Some dedicated Christians have attended church funerals because they wanted to stay close to the immediate family and support them. So they went to the funeral parlor, to the church funeral and then even to the grave. They might have been able to do all that without personally committing any false religious act. There are, of course, spiritual hazards in going to any place of false worship.
True, a Christian wife whose husband is an unbeliever and who wants her to attend a church funeral might look to the example of Naaman. He was the Syrian general who was cured of leprosy by bathing himself seven times in the Jordan River at the command of the prophet Elisha. Because of this miraculous cure Naaman was determined never to worship any other god than Jehovah. But that would be a hard thing for him to do because he was still in the service of his king. He helped the king get around and so would have to go with him into the house of the pagan god Rimmon. He might even have to help the king bow down. So he asked that Jehovah God forgive him and not hold this against him. Naaman, who had become a true worshiper of Jehovah, was not himself worshiping this false god; he was only there under orders.—2 Ki. 5:1-19.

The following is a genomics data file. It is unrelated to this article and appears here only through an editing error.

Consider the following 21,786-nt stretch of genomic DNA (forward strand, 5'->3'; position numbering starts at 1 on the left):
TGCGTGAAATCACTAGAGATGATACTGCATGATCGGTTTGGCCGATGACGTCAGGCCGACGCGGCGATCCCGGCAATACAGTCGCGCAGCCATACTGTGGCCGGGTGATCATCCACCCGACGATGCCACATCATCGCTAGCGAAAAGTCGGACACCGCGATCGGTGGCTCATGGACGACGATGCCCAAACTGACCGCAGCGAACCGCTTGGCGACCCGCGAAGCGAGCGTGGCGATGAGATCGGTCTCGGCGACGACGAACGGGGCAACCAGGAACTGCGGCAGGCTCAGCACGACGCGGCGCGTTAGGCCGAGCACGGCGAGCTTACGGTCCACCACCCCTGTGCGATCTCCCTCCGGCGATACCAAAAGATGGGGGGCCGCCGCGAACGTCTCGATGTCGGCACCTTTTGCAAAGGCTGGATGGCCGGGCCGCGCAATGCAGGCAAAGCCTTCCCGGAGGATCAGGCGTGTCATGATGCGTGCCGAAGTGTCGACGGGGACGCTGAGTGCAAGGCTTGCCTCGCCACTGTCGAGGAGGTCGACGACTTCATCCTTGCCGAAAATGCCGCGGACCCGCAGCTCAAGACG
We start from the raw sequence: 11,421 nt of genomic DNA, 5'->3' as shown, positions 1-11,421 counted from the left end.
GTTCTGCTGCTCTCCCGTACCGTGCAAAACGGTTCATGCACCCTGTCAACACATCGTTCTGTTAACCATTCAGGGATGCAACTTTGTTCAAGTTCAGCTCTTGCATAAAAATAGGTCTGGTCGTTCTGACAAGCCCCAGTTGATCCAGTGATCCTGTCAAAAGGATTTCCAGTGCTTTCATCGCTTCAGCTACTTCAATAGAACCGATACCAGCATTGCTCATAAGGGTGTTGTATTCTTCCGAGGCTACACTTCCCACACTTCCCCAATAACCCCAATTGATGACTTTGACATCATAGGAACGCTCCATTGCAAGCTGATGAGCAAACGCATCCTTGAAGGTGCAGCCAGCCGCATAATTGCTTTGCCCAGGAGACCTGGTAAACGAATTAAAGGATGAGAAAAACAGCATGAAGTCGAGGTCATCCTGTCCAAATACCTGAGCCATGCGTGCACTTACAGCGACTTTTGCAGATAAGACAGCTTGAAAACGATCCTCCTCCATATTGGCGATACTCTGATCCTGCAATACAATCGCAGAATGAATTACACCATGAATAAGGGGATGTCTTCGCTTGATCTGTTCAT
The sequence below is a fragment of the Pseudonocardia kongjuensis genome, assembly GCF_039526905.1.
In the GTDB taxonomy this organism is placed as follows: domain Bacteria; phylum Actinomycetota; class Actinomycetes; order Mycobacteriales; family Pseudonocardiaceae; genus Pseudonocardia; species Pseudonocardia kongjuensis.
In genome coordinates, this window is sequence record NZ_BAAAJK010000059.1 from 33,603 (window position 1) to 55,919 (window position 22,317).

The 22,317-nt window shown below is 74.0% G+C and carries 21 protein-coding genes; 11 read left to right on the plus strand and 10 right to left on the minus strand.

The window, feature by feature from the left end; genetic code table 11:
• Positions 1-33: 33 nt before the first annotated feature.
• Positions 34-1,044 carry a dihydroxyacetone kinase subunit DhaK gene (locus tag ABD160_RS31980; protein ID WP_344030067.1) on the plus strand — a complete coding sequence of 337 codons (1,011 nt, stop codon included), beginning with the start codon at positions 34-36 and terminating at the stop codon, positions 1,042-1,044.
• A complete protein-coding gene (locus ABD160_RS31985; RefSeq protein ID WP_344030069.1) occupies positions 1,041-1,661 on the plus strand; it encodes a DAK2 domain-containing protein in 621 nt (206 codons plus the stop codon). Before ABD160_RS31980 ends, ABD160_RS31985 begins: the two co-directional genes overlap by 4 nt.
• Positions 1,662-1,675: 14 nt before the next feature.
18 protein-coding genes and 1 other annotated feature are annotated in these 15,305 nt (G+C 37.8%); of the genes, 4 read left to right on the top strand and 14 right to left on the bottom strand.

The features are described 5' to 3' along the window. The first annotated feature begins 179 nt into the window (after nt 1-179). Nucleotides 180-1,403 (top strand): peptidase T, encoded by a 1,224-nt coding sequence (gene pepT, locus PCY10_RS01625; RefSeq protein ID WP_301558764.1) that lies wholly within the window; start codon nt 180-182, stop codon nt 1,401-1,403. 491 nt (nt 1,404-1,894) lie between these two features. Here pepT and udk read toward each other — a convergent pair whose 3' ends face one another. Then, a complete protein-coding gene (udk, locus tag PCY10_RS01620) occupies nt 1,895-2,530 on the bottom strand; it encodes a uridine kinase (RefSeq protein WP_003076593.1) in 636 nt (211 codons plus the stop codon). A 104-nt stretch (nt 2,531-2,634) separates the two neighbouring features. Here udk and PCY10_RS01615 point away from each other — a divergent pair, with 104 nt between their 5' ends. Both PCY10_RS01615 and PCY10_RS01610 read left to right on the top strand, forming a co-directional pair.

And so with the Christian wife who has an unbelieving husband. If her husband insisted that on a certain occasion she go with him to a church funeral of a relative or family friend she might feel that she could act in a way similar to that in which Naaman did—be present on that occasion but not share in any acts of false religion. But whether she went would be up to her to decide. She would have to resolve the conflict between respect for her husband’s wishes and obedience to Jehovah and the dictates of her conscience, trained by God’s Word.—1 Pet. 3:16.